He’s another character who had a mysterious side...
“I sort of think we’ve done his enigma in that sense. I think what he has this year - which we saw in Gareth, apart from his amazing emotional range - is an amazing ability to be very dry, so he’s got a lot of lovely lines this year, and he’s the one that relishes the absurdity of the situations, and the danger.”

Do people have ideas for Doctor Who episodes that get repurposed for Torchwood?
“I think it’s more people bringing in Torchwood ideas. I can’t remember where we’ve said, ‘Actually that’s great, but it’s a Doctor Who story’. I don’t think it happens, because it always starts with the characters and the team, what things do we want them to investigate, will it connect with their lives, their characters. And I think it’s pretty clear from series one what Torchwood is and what type of stories you can do, so nobody’s come in pitching an Ice Warrior invasion or anything like that. That doesn’t really happen.”

You wouldn’t have, say, an army of Judoon in Torchwood?
“I think that’s right. I think you tend to get less alien races, in terms of big armies… they’re more creatures of wonder and creatures of fear in Torchwood. That’s not to say they’re not in Doctor Who, but I think there’s a very specific breed of creature. You don’t tend to have the big conversations with them about what they’re doing and what their plans are, and all that kind of stuff. The Judoon would seem very out of place in Torchwood, which is a shame because I love the Judoon. So yes, I think there is a difference… We tend to deal with creatures rather than monsters. The Weevils are a very specific kind of creature, and there’s a couple of other creatures in series two that are not your traditional Doctor Who villains, so yes there’s a difference.”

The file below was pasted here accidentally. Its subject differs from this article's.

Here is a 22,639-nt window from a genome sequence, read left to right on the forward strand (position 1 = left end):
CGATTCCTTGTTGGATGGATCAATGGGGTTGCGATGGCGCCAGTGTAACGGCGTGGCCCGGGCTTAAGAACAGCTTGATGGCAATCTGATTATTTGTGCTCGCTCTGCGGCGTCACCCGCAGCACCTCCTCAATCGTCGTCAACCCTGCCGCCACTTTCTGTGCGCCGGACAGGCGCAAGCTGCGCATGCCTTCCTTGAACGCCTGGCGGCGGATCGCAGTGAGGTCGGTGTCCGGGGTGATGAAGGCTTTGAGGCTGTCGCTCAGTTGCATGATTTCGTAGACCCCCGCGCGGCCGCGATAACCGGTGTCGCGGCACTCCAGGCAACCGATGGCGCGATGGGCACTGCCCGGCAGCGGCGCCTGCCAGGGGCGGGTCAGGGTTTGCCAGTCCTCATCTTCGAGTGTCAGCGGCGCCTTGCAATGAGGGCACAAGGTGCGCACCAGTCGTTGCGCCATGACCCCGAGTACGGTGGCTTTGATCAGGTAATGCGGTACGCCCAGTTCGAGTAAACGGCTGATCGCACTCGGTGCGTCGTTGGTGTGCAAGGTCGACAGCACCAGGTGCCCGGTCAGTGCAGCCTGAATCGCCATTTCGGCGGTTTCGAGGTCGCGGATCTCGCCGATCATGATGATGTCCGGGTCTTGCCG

You had a Cyberwoman last year. Are there any classic Doctor Who villains this year?
“No. Well, there’s a glimpse of one, very cheekily. Literally in one scene there’s a glimpse of a very, very obscure Doctor Who monster. The main crossover is obviously Martha coming in, but other than that there’s pretty much nothing. I think we do tend to keep that to a minimum and when we do it’s do it with a very specific purpose.”

Is there any chance of you introducing an Angel/Buffy-style monster underground?
“No, we very deliberately aren’t doing that. In fact, someone wrote a scene with literally something like that - a monster pub - and we cut it out because we didn’t want it in there. I think the concept is that things fall through and are dealt with, not that there is a subculture.”

Will we see any other branches of Torchwood?
“Well, London was destroyed… I think Jack says pretty clearly in episode one of Torchwood that it was destroyed. No, you won’t see other branches. You will learn a bit more about the relationship between the branches than maybe previously, but only in literally a line in one of the episodes.”

Are there branches of Torchwood abroad?